FAA approves 9 new LAANC service providers

October 1, 2018  - By

FAA also warns about drones interfering with public safety.

The Federal Aviation Administration (FAA) has announced nine new partners to its Low Altitude Authorization and Notification Capability (LAANC) initiative, a collaboration between the FAA and the drone industry that provides near real-time processing of airspace authorizations for Part 107 drone operators nationwide who fly in controlled airspace.

Following the FAA’s successful prototype, the initiative was simultaneously opened to additional air traffic control facilities and to new industry partners. The five-month onboarding process that began in April resulted in nine new LAANC partners — Aeronyde, Airbus, AiRXOS, Altitude Angel, Converge, DJI, KittyHawk, UASidekick and Unifly.

The nine join five companies — AirMap, Harris Corp., Project Wing, Skyward and Thales Group — that have already met the technical and legal requirements to provide LAANC Services.

LAANC uses airspace data, including UAS facility maps, which shows the maximum altitude around airports where the FAA may authorize operations under Part 107 in controlled airspace. The program gives drone operators the ability to interact with industry developed applications and obtain near real-time authorization from the FAA.

LAANC, a foundation for developing the Unmanned Aircraft Systems Traffic Management System (UTM), is now available at nearly 300 FAA air traffic facilities across the country, covering approximately 500 airports.

The FAA next year will accept applications from parties interested in becoming LAANC service providers from Jan. 7 to Feb. 8 and from July 8 to Aug. 9. This is not a standard government acquisition; there is no Screening Information Request (SIR) or Request for Proposal (RFP) related to this effort.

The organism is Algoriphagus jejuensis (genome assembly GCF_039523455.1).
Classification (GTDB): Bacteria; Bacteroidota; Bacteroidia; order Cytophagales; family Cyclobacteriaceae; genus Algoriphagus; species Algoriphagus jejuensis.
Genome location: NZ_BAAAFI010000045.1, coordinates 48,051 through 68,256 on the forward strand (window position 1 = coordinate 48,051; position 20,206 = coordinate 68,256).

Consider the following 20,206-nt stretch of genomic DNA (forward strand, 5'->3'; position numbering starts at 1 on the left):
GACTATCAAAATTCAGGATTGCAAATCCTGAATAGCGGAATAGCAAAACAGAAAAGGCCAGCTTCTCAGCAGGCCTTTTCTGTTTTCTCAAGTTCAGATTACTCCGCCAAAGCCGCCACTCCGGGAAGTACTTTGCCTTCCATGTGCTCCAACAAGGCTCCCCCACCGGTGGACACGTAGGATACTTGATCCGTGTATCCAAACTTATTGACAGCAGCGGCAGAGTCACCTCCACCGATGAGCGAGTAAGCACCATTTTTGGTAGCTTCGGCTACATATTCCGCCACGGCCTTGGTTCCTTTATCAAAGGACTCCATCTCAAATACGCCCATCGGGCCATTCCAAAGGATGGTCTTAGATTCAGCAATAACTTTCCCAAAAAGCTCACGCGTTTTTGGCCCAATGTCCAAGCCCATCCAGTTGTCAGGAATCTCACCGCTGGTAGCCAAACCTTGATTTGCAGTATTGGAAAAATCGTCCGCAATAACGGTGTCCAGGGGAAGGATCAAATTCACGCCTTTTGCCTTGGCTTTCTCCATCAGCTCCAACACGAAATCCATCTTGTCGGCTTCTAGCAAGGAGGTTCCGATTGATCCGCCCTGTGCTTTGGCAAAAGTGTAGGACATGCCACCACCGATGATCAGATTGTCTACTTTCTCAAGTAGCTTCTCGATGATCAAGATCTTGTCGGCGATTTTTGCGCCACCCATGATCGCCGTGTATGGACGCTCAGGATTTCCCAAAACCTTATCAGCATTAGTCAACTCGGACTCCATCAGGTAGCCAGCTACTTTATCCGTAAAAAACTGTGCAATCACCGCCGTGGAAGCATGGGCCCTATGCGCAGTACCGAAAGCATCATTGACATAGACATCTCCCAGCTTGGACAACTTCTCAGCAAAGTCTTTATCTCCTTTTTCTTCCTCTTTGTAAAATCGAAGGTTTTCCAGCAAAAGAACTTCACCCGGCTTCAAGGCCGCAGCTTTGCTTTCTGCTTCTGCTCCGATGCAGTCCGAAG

Interested parties can find information on the application process here.

FAA targets UAS violators for enforcement

In a different announcement, the FAA said that drone pilots who interfere with fighting wildfires, law enforcement efforts, or other first responders such as medical flights  now are more likely to face serious civil penalties, even for first-time offenses.

Deterring interference with first responders is critical as drone use expands exponentially. Firefighting aircraft trying to contain a wildfire have to suspend flights when a drone enters the area to avoid a possible mid-air collision. A drone flying over a crime scene or accident site can hamper police or medical aircraft operations.

Ultimately, interference by a drone can cost lives.

The FAA has provided guidance for agency personnel who handle possible drone violations to refer all cases involving interference with first responders to the FAA Chief Counsel’s office for possible enforcement action.

In July 2016, Congress authorized the FAA to impose a civil penalty of not more than $20,000 for anyone who operates a drone and deliberately or recklessly interferes with wildfire suppression, law enforcement, or emergency response efforts.

Under FAA guidance, inspectors generally use non-enforcement methods, including education, for correcting unintentional violations that arise from factors such as flawed systems, simple mistakes, or lack of understanding.

However, given the potential for direct and immediate interference with potentially life-saving operations where minutes matter, offenders will immediately be considered for enforcement actions. Enforcement actions can include revocation or suspension of a pilot certificate, and up to a $20,000 civil penalty per violation.